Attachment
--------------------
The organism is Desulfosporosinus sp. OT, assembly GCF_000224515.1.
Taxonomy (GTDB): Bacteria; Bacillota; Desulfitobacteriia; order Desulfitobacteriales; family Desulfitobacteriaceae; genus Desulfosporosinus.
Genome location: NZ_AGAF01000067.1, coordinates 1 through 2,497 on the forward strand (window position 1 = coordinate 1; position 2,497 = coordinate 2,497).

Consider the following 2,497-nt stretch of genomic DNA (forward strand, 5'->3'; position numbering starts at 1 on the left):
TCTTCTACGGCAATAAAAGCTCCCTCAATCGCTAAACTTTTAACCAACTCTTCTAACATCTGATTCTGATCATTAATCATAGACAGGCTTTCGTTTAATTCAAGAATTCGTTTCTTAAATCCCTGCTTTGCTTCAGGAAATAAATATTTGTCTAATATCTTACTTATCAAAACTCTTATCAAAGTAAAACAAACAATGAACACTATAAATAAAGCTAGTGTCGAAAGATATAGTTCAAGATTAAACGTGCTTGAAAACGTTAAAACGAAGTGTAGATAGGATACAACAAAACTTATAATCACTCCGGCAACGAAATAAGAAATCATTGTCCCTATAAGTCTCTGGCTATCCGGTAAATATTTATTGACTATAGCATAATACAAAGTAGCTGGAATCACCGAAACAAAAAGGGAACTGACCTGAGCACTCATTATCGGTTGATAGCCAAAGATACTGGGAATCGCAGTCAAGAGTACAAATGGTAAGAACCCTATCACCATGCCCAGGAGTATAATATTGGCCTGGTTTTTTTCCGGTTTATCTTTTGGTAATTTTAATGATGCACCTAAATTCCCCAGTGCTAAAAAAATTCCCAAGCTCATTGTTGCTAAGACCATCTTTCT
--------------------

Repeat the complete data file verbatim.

The organism is Desulfosporosinus sp. OT, assembly GCF_000224515.1.
Taxonomy (GTDB): Bacteria; Bacillota; Desulfitobacteriia; order Desulfitobacteriales; family Desulfitobacteriaceae; genus Desulfosporosinus.
Genome location: NZ_AGAF01000067.1, coordinates 1 through 2,497 on the forward strand (window position 1 = coordinate 1; position 2,497 = coordinate 2,497).

Consider the following 2,497-nt stretch of genomic DNA (forward strand, 5'->3'; position numbering starts at 1 on the left):
TCTTCTACGGCAATAAAAGCTCCCTCAATCGCTAAACTTTTAACCAACTCTTCTAACATCTGATTCTGATCATTAATCATAGACAGGCTTTCGTTTAATTCAAGAATTCGTTTCTTAAATCCCTGCTTTGCTTCAGGAAATAAATATTTGTCTAATATCTTACTTATCAAAACTCTTATCAAAGTAAAACAAACAATGAACACTATAAATAAAGCTAGTGTCGAAAGATATAGTTCAAGATTAAACGTGCTTGAAAACGTTAAAACGAAGTGTAGATAGGATACAACAAAACTTATAATCACTCCGGCAACGAAATAAGAAATCATTGTCCCTATAAGTCTCTGGCTATCCGGTAAATATTTATTGACTATAGCATAATACAAAGTAGCTGGAATCACCGAAACAAAAAGGGAACTGACCTGAGCACTCATTATCGGTTGATAGCCAAAGATACTGGGAATCGCAGTCAAGAGTACAAATGGTAAGAACCCTATCACCATGCCCAGGAGTATAATATTGGCCTGGTTTTTTTCCGGTTTATCTTTTGGTAATTTTAATGATGCACCTAAATTCCCCAGTGCTAAAAAAATTCCCAAGCTCATTGTTGCTAAGACCATCTTTCT